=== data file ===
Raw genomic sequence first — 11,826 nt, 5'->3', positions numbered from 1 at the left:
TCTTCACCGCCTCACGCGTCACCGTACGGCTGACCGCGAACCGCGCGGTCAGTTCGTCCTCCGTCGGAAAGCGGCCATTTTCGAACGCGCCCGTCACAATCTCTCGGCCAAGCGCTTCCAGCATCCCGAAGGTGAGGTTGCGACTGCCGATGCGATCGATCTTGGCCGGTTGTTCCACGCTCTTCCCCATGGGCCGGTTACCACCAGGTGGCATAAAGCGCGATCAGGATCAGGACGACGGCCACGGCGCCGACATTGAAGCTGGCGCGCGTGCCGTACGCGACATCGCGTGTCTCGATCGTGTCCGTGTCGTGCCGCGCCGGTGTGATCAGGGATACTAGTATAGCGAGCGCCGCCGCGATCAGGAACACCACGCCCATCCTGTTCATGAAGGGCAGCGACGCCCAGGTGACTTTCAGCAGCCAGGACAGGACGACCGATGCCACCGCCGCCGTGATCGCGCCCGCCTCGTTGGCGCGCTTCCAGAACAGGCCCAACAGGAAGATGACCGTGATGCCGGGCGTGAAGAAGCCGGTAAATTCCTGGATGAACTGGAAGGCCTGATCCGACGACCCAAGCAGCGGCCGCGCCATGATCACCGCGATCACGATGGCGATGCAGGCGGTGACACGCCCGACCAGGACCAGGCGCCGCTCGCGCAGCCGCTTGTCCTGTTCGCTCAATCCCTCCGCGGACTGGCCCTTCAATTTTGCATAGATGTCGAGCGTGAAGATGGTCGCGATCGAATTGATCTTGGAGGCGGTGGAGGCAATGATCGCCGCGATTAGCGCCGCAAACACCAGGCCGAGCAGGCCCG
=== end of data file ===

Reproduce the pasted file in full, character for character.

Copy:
Raw genomic sequence first — 11,826 nt, 5'->3', positions numbered from 1 at the left:
TCTTCACCGCCTCACGCGTCACCGTACGGCTGACCGCGAACCGCGCGGTCAGTTCGTCCTCCGTCGGAAAGCGGCCATTTTCGAACGCGCCCGTCACAATCTCTCGGCCAAGCGCTTCCAGCATCCCGAAGGTGAGGTTGCGACTGCCGATGCGATCGATCTTGGCCGGTTGTTCCACGCTCTTCCCCATGGGCCGGTTACCACCAGGTGGCATAAAGCGCGATCAGGATCAGGACGACGGCCACGGCGCCGACATTGAAGCTGGCGCGCGTGCCGTACGCGACATCGCGTGTCTCGATCGTGTCCGTGTCGTGCCGCGCCGGTGTGATCAGGGATACTAGTATAGCGAGCGCCGCCGCGATCAGGAACACCACGCCCATCCTGTTCATGAAGGGCAGCGACGCCCAGGTGACTTTCAGCAGCCAGGACAGGACGACCGATGCCACCGCCGCCGTGATCGCGCCCGCCTCGTTGGCGCGCTTCCAGAACAGGCCCAACAGGAAGATGACCGTGATGCCGGGCGTGAAGAAGCCGGTAAATTCCTGGATGAACTGGAAGGCCTGATCCGACGACCCAAGCAGCGGCCGCGCCATGATCACCGCGATCACGATGGCGATGCAGGCGGTGACACGCCCGACCAGGACCAGGCGCCGCTCGCGCAGCCGCTTGTCCTGTTCGCTCAATCCCTCCGCGGACTGGCCCTTCAATTTTGCATAGATGTCGAGCGTGAAGATGGTCGCGATCGAATTGATCTTGGAGGCGGTGGAGGCAATGATCGCCGCGATTAGCGCCGCAAACACCAGGCCGAGCAGGCCCG